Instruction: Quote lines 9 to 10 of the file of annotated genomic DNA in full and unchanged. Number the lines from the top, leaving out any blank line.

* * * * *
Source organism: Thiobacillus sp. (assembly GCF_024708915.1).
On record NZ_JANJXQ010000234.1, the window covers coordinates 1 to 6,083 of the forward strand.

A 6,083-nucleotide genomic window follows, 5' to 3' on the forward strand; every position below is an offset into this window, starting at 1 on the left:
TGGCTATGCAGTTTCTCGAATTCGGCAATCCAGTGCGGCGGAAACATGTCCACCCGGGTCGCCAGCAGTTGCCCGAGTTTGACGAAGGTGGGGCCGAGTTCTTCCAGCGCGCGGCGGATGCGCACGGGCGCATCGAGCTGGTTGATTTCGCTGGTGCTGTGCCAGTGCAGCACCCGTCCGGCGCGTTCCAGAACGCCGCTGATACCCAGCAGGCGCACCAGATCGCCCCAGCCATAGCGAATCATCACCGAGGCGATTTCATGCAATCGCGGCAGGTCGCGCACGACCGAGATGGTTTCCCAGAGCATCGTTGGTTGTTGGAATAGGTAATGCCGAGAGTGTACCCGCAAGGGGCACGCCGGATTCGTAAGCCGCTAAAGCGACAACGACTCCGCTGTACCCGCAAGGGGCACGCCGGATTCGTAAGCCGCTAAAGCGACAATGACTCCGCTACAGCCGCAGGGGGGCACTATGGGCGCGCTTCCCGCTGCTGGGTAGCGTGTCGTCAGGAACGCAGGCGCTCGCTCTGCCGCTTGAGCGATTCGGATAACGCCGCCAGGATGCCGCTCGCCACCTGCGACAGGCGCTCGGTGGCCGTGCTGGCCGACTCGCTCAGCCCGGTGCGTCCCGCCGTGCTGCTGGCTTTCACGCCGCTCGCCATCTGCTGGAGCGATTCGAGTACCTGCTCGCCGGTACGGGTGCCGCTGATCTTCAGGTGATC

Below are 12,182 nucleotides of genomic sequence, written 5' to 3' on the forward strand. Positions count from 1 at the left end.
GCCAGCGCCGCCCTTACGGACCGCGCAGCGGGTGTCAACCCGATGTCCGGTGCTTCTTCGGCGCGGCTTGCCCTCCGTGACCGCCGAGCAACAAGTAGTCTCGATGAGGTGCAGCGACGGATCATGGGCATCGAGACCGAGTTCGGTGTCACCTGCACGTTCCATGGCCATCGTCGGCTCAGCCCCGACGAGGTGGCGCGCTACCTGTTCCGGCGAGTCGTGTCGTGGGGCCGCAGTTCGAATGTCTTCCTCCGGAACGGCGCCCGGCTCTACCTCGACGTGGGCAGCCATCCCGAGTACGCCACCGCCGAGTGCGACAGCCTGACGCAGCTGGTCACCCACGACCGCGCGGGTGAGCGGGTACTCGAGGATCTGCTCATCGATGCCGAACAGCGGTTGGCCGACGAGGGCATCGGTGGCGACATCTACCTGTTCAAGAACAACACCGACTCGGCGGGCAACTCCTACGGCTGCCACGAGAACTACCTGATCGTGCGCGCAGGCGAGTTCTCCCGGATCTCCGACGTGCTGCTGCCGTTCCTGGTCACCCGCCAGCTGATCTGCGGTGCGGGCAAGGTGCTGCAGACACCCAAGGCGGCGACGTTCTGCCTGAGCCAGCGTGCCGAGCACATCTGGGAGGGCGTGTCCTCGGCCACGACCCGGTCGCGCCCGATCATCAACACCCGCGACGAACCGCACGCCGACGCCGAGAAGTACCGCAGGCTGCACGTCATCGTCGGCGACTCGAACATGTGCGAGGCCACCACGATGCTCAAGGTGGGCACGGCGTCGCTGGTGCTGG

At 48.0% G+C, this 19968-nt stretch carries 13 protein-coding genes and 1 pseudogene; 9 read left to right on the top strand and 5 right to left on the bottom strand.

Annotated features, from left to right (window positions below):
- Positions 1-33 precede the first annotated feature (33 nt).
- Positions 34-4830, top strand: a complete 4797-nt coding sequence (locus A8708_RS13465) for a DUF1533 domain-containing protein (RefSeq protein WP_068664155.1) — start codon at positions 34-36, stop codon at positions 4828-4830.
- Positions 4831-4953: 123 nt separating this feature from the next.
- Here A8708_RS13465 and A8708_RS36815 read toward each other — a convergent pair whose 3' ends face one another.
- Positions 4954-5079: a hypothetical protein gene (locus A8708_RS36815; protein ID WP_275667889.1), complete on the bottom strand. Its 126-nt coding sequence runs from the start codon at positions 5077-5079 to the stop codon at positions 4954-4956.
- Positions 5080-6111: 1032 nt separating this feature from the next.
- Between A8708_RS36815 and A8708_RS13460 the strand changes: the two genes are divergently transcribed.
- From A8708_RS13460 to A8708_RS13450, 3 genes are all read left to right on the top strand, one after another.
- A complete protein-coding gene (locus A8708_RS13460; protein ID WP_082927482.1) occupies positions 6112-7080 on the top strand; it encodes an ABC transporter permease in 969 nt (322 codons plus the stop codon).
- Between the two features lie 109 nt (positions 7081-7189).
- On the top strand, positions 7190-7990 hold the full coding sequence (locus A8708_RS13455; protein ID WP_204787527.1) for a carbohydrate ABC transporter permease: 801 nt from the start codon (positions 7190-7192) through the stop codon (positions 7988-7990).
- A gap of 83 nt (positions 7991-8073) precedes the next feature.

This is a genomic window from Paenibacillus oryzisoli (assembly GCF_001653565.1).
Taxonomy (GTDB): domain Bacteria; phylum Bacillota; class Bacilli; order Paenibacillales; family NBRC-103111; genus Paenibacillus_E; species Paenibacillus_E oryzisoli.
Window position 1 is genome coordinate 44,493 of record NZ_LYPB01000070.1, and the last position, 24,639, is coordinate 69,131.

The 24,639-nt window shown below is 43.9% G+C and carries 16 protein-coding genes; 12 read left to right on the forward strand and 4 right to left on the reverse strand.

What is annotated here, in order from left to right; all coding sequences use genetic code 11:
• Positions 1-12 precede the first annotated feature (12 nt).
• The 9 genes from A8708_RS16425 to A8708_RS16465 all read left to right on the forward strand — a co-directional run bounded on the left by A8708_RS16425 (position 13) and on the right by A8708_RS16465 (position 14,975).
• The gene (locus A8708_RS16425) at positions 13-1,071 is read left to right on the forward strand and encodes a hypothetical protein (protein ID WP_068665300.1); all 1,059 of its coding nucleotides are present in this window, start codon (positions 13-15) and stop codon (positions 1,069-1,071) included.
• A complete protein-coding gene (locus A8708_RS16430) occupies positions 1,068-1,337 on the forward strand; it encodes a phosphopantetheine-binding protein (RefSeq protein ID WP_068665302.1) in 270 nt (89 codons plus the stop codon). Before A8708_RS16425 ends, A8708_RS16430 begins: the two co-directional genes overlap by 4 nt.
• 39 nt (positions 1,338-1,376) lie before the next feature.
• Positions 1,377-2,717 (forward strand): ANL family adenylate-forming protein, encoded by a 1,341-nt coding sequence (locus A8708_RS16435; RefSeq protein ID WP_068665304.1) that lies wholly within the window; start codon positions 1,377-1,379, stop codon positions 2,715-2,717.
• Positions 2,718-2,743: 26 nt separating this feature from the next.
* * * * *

- Positions 1-33 precede the first annotated feature (33 nt).
- Positions 34-4830, top strand: a complete 4797-nt coding sequence (locus A8708_RS13465) for a DUF1533 domain-containing protein (RefSeq protein WP_068664155.1) — start codon at positions 34-36, stop codon at positions 4828-4830.